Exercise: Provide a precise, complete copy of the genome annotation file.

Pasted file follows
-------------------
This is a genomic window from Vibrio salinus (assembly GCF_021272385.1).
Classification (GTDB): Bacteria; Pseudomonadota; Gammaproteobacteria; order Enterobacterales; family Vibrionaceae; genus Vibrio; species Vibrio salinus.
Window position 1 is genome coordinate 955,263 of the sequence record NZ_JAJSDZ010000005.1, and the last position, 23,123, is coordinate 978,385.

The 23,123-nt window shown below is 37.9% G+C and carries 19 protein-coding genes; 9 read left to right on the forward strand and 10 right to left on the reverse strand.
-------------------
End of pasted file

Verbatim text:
This is a genomic window from Vibrio salinus (assembly GCF_021272385.1).
Classification (GTDB): Bacteria; Pseudomonadota; Gammaproteobacteria; order Enterobacterales; family Vibrionaceae; genus Vibrio; species Vibrio salinus.
Window position 1 is genome coordinate 955,263 of the sequence record NZ_JAJSDZ010000005.1, and the last position, 23,123, is coordinate 978,385.

The 23,123-nt window shown below is 37.9% G+C and carries 19 protein-coding genes; 9 read left to right on the forward strand and 10 right to left on the reverse strand.